Born in the Arizona Territory, Nantaje (or Nantahe) was one of ten Apache Indian scout hired by the U.S. Army for Lieutenant Colonel George Crook's expedition against renegades in Arizona following the surrender of Cochise in late-1872. He guided cavalry troopers in the Tonto Basin, where the Western Apache and Yavapais raiding parties had successfully eluded U.S. troops for several years, and saw action against the Apache during Crook's winter campaign of 1872-73. In one of these engagements, Nantaje led a group of sharpshooters to the mouth of a cave to ambush a number of Yavapai hiding there.

During the battle, a Yavapai boy was caught in the crossfire. Nantaje ran from cover and carried the boy to safety. By the end of the day Nantaje and the other scouts had helped rout the Indians in the cave, seventy-six of whom were killed. The place was henceforth known as "Skull Cave."

 

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Medal of Honor~William Alchesay

Alchesay (aka William Alchesay and Alchisay,

May 17, 1853 – August 6, 1928

Was a chief of the White Mountain Apache tribe and an Indian Scout. He received United States militaries highest decoration for bravery, the Medal of Honor for his actions during the Indian Wars.

He tried to convince Geronimo to surrender peacefully on behalf of the United States government and remained friends with Geronimo until his death. After the wars were over he returned him to his wives and became a rancher and was active in Indian affairs.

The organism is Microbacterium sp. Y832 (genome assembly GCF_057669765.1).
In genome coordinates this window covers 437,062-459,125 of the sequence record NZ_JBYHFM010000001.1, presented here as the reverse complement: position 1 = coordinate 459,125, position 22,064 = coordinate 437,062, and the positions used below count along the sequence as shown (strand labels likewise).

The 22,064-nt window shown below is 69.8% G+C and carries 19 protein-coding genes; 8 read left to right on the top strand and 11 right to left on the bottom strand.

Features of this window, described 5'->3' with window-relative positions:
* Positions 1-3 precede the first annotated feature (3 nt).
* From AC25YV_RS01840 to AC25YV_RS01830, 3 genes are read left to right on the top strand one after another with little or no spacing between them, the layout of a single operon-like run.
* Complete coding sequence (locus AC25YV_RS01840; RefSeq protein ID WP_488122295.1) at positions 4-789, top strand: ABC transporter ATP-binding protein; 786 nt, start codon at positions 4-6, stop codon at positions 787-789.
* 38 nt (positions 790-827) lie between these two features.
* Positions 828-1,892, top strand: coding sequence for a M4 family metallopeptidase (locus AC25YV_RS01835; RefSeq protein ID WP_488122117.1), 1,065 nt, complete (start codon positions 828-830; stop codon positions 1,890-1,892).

He was born May 17, 1853 in a part of the Arizona Territory known as Limestone Canyon. He joined the Indian Scouts at Camp Verde December 2, 1872 and served under General George Crook in actions against an uprising of the Chiricahua Apachein the winter of 1872–1873, holding the rank of Sergeant. He was cited for gallantry, and acted as an envoy from Crook to Geronimo, trying to convince him to surrender peacefully.

Crook's aide (and fellow Medal of Honor recipient) John G. Bourke described Alchesay as "a perfect Adonis in figure, a mass of muscle and sinew of wonderful courage, great sagacity, and as faithful as an Irish hound." He was an adviser to Indian agents and to President Grover Cleveland. He fought again under Crook in the campaign against the Chiricahua Apache in the Sierra Madre of Mexico in 1883 and his last military duty was as an advisor during the pursuit of Geronimo in Mexico in 1885.

The Apache Wars officially ended with the surrender of Geronimo in 1886 and Alchesay returned to his family and his home. He became a successful cattleman and farmer, living for a while in Forestdale and later in North Fork. Plural marriage was an Apache custom, and was recognized by the U.S. government and he had two wives, Tah-jon-nay who he married in 1871 and her sister, Anna in about 1881. However Chief Alchesay's first wife was a young girl named Apache who bore him a son.

As a leader, Alchesay sought better conditions for his people in Washington, D.C. In 1887 he traveled to the Capital to speak to President Grover Cleveland. He met with President Theodore Roosevelt in 1909, and with Warren G. Harding in 1921. When the military left Fort Apache and Theodore Roosevelt Indian Boarding School was built in 1923 for Navajo children, Alchesay traveled to Navajo county to welcome Navajo children to the White Mountain reservation. He was instrumental in getting federal compensation for the families that were removed because of the school.

He and Geronimo remained close friends until Geronimo's death in 1909. He filed for an Indian Wars pension under the name William Alchesay and resigned from active chieftainship in 1925.